There’s nothing fun about having a flaky, itchy scalp. Some experience small flurries of flakes when their scalp is dry, while others have dandruff, which is caused by yeast on your scalp. There are varying severities of dandruff, but when your scalp is super red and scaly, it might be more than dandruff. Shani Francis, MD, a board-certified dermatologist and hair-loss specialist based in Illinois, says it could be psoriasis. Luckily, you can usually deal with it with a good shampoo for psoriasis.
“When psoriasis is on the scalp it looks like, to a person that doesn’t know, really bad dandruff,” she says. “Most people that come into the dermatologist say, ‘I knew this wasn’t just dandruff.'” When you have psoriasis on other parts of your body, and then notice intense scalp flaking, you might immediately think that it’s your psoriasis. But, if you don’t have it anywhere else, it’s easy to assume you just have really bad dandruff, says Dr. Francis.
What is scalp psoriasis, and how does it affect hair?
Nicole Rogers, MD, a board-certified dermatologist, and hair transplant surgeon based in Louisiana, says that scalp psoriasis forms a dry, white, itchy layer of scale over parts, or all of, the scalp. “It results from a hyper proliferation of skin cells,” she says. “Usually I see it around the back of the scalp, behind the ears and below, but it can occur all over the scalp too.”
Dr. Rogers adds that it has to be distinguished from seborrheic dermatitis, which most dermatologist can tell by looking, but, a scalp biopsy may be needed.
Unless scalp psoriasis gets really bad, Dr. Francis says it shouldn’t impact hair growth. “You could have breakage in that area from the repetitive friction of rubbing and scratching,” she says. “Or you can have just hair falling out from the root because the skin is so inflamed it does doesn’t stay anchored in.” Also, if there’s a lot of scale, it’s hard for your hair to get nourishment from your scalp.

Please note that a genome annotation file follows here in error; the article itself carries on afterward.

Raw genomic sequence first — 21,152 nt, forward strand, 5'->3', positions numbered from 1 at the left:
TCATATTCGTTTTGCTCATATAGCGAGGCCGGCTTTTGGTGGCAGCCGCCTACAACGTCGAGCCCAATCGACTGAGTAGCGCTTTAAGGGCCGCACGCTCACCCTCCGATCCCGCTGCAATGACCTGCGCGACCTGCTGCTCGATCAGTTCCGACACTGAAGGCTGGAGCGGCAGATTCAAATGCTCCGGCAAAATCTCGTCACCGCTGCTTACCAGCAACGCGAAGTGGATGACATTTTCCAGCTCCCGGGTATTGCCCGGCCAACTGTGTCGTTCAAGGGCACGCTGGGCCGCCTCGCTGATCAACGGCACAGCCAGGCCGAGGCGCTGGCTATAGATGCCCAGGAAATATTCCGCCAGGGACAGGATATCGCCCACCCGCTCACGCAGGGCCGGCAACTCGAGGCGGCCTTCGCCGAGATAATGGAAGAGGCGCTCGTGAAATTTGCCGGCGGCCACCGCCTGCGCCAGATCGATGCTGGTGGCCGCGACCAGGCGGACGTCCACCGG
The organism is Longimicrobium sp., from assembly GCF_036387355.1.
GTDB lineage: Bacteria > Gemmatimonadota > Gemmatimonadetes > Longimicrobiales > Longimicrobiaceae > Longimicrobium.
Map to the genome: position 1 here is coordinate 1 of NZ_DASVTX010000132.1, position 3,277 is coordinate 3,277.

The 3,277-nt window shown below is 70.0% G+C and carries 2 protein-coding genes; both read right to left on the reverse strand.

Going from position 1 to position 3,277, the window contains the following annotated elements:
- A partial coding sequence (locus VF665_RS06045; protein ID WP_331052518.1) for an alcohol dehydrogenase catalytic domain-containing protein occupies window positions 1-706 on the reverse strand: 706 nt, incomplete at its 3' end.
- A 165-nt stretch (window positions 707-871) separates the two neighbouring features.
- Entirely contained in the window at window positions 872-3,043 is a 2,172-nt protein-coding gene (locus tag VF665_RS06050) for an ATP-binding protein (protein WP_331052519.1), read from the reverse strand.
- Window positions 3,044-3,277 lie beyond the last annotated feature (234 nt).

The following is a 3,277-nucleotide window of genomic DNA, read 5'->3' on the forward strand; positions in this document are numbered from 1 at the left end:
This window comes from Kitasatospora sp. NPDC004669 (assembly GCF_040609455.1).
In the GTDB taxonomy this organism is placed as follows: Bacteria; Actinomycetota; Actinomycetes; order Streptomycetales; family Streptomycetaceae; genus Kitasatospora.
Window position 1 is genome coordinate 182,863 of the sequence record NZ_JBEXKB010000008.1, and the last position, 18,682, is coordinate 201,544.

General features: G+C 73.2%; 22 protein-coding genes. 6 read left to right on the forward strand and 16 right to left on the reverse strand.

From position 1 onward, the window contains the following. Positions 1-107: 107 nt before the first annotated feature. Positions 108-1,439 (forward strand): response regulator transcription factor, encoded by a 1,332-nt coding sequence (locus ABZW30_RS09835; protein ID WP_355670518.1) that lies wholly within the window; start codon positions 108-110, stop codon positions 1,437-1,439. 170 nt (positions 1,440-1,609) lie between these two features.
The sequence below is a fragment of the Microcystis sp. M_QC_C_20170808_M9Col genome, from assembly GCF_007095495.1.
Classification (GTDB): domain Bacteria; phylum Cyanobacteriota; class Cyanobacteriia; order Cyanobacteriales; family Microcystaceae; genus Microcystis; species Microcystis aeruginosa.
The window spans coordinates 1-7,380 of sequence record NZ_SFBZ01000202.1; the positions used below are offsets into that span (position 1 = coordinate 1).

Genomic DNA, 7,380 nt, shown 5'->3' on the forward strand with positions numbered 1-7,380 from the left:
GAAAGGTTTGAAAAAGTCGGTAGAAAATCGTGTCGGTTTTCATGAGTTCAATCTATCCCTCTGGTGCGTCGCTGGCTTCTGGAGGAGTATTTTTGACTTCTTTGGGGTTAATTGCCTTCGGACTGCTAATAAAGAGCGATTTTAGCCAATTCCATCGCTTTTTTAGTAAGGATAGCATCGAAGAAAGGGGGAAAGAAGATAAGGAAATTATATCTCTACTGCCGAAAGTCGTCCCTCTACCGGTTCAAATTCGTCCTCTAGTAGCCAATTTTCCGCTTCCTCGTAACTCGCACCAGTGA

What is the best shampoo for psoriasis?
To get rid of scale, Dr. Francis says you can also pretreat your scalp with an oil, and then use a regular shampoo. “That will help gently loosen the scale. You don’t want to pick off that scale, you need to caress off the scale,” she says. “So the oil is going to help remove the scale, and then you wash out the oil.” You’ll want to use a clarifying, or regular shampoo to remove the oil, she says, so a sulfate-free formula won’t cut it.
Dr. Rogers says the best the best shampoo for psoriasis contain the exfoliant salicylic acid, like Neutrogena T-Sal ($10), and Baker’s P&S shampoo ($20). She also recommends or Neutrogena T-Gel ($14), which contains coal tar. Dr. Francis says coal tar is great for treating inflammation, but adds that for some, it can also be nauseating.
Whichever shampoo you choose, Dr. Rogers says once you lather, let sit for 10 to 15 minutes to get the most out of the product.
What medical options are available?
Dr. Rogers said her favorite shampoo for psoriasis is prescription clobetasol shampoo. “Clobetasol is a high potency topical steroid that helps cool off the inflammation,” she says.
There are many prescriptions, or in-office treatments to help with scalp psoriasis, Dr. Francis says. “There’s tons of options for people that like pills, people who like creams, people who don’t want any medicine,” she says. “There’s so many options out there, it doesn’t it make sense for people to suffer.” UV light therapy has been shown to melt away psoriasis, Dr. Francis says.
“Most dermatologists start out with topical steroid solutions, sprays, lotions, or shampoos,” Dr. Rogers says. “Depending on the severity of the scalp psoriasis patients may do better with systemic treatments, like oral methotrexate, oral acitretin, or newer biologic medications such as Enbrel, Stelara, or Humira.”
If you’re unsure whether or not you’re experiencing scalp psoriasis, Dr. Francis says to visit a dermatologist if you have access to one, since it’s easy for a primary care physician, who doesn’t see it as often, to mistake it for dandruff. Anytime your scalp is red, or angry, to head strait to a doctor.
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